See my previous post for a summary of the rest of the conference.  In the final session Dr. DA Carson was tasked with speaking on the “Gospel Shaped Mission.”  For well over 2 decades Christianity in general has been following a course of adjusting ministry to speak to our rapidly changing culture.  In one sense this resonates with us… Paul preached on the acropolis, right?  But in another sense terms like “missional” and “contextualization” seem over used and short lived.  Frankly many pastors are tired from reading the latest ministry books and chasing the fads of Western Christianity.  Well, at least I am.

I have to say that I am not big on fads.  I don’t like reading books on ministry.  There are too many.  They won’t stop publishing them.  I am fundamentally persuaded that the gospel hasn’t changed, though culture does.  All that to say, I was expecting to hear Dr. Carson speak on how to contextualize the gospel message without compromising it.  He opened by asking us, “what causes the church today her greatest difficulties?”  Culture shift!  Contemporary music!  Politicians!  

Then he said, “open your Bibles to Revelation 12.”  In case you didn’t do your devos in Rev. 12:1-17 today you should check it out.  There John describes his vision of a dragon (Satan) waiting to eat the child of a woman upon its birth.  The child escapes, and Satan is defeated and thrown to earth. He is enraged and fights against her other descendants.

Dr. Carson explained that this is essentially a visionary presentation of Satan’s war with God, the Messiah, and those who put their faith in him.  We know the child is the Messiah from 12:5.  The woman is not Mary, but likely represents the “Messianic community.”  Satan is, of course, thwarted. After failing to destroy the Messiah, he spends the rest of his limited days in spiteful hatred fighting against those who put their faith in Christ.

Thus Rev. 12:17 is a picture of what is happening right now in the world.  An enraged, defeated Satan is making war on the church.  What causes the church today her greatest difficulties?  Satan.  There is much more going on than battles over whether or not we should have coffee shops and contemporary music in our churches.  Satan is raging, battling against believers.

John specifies in Rev. 12:11 how Christians overcome Satan: by the blood of the Lamb (nothing they did), by the word of their tesimony (talking about the blood of the Lamb), and by a willingness to die (because of the blood of the Lamb).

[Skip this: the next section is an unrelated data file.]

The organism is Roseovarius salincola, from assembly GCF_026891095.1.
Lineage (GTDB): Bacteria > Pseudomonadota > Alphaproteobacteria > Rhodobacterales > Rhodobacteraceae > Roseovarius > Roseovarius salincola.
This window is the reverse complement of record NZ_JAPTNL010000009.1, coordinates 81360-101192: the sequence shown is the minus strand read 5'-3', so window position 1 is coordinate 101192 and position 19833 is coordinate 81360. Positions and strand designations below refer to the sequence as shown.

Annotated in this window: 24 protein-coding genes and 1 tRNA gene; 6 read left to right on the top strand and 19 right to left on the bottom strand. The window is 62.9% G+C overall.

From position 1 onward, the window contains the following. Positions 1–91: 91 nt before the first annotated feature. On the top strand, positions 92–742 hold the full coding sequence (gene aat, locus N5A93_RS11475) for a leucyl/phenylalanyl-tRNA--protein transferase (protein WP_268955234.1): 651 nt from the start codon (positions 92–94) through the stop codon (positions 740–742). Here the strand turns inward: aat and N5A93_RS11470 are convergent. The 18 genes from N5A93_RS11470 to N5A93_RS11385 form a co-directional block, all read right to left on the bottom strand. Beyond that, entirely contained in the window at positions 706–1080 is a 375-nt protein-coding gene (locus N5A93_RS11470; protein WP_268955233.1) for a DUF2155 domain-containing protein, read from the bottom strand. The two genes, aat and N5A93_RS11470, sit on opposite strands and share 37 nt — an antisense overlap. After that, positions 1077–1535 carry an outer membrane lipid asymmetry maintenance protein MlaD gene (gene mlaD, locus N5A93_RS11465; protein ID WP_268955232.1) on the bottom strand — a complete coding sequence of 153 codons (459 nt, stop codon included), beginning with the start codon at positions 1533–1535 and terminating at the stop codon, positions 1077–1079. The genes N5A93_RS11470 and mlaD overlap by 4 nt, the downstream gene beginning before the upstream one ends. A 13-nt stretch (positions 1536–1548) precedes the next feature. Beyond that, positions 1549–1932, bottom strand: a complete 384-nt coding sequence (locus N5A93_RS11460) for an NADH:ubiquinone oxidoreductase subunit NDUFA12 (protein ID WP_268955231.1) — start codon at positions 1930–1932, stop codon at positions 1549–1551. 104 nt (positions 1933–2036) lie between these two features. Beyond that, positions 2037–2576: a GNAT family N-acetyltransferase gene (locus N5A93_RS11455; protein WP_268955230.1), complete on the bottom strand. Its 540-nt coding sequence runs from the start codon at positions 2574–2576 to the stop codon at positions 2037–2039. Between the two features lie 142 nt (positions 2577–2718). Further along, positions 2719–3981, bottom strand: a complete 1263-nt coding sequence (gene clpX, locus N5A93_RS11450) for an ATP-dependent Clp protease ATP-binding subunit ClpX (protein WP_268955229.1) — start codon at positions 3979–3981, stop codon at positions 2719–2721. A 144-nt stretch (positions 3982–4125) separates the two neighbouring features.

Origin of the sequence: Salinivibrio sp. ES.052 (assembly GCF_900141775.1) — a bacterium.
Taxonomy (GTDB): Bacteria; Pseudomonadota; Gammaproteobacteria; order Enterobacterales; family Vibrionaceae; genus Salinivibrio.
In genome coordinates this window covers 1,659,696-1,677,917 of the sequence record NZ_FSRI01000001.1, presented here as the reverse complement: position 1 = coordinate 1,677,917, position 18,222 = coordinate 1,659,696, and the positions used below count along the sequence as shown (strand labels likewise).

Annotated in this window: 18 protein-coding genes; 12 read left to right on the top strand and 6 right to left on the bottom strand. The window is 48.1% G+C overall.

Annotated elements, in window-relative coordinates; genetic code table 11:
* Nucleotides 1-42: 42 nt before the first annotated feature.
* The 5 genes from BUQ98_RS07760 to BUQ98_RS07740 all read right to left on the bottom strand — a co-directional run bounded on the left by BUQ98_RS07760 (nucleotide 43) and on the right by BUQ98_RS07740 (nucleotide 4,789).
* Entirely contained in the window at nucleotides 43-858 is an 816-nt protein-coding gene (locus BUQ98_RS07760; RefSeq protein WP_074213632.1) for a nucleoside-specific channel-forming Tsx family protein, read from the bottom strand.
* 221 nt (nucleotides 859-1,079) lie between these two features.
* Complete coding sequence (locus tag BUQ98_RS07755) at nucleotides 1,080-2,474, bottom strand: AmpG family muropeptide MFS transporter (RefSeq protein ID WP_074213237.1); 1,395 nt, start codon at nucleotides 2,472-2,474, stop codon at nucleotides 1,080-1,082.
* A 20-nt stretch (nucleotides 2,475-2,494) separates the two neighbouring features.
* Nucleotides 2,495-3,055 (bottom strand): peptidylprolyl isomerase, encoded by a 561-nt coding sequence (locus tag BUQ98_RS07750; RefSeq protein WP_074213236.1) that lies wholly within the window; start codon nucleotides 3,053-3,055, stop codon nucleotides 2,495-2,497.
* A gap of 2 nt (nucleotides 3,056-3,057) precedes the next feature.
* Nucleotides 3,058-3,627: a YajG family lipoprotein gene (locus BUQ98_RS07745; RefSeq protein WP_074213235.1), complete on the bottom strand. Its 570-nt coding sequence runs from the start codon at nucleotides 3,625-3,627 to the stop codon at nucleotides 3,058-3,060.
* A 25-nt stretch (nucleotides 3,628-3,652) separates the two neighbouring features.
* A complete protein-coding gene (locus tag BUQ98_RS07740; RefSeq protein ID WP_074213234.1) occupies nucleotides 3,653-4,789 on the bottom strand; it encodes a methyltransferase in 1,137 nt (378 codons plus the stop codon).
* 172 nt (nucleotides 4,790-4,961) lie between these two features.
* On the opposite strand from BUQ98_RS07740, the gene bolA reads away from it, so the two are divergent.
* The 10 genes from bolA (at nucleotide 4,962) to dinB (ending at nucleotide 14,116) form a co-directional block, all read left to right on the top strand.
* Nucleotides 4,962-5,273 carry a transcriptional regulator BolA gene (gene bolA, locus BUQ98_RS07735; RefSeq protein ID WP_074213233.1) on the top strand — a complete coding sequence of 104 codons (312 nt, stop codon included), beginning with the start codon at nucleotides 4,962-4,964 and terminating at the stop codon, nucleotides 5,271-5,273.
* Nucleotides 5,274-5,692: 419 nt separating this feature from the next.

He said if we analyze our problems in the church sociologically or historically we will tend to seek sociological solutions.  But our problems are much greater than culture, they are theological and epic.  He said we must use the only weapons we have against Satan- the blood of the Lamb, the Gospel.

This message resonated with me deeply.  We don’t need fads.  Yes, think purposefully about ministry.  Yes consider your context.  Yes be purposeful in the great commission.  But in all this we cannot forget the main reality: only by the blood of the Lamb can we overcome.  Only the blood of the Lamb redeems sinners.

One thought on “We Don’t Need Fads (Gospel Coalition NE Regional Conference Summary)

  1. Fads are relatively easy to avoid; Avoiding zeitgeists are another matter all together.

    For example, consider that at the end of the rationalist period of Evangelical theology, (which ended, in my estimation, between 1970 to 1990), I heard sermon after sermon on the absolute truthfulness of the Bible. Now well into the post-modern period, I haven’t heard a sermon on that topic for over 20 years, and most, if not all of the buzzwords of the period (e.g. “inerrancy”) have disappeared from lay church discourse. Rationalism and absolute truth are apparently now historical artifacts or are fading rapidly. Frankly, my assessment at the time of the shrillness of the arguments that were vetted was that it was due to the speaker being discomfited by the sea-change that was occurring.

    A second example, presently underway, is the deinstitutionalization of the traditional church. The trends are very clear–a decline in the traditional roles of the church, a decline in the use of physical property to represent the church, a decline in most, if not all, traditional church roles and offices. How far it will go remains to be seen, but it does not take much to realize that there is little current mood in the American Left to maintain tax exemptions for religious institutions, and there has been a radical narrowing of the definition and scope of religious entities’ rights to separation of church and state in the last 10 years. Tax exempt property, tax deductions for charitable giving, are all subject to cancellation and radical alteration by the “Progressive” political movement in this country.

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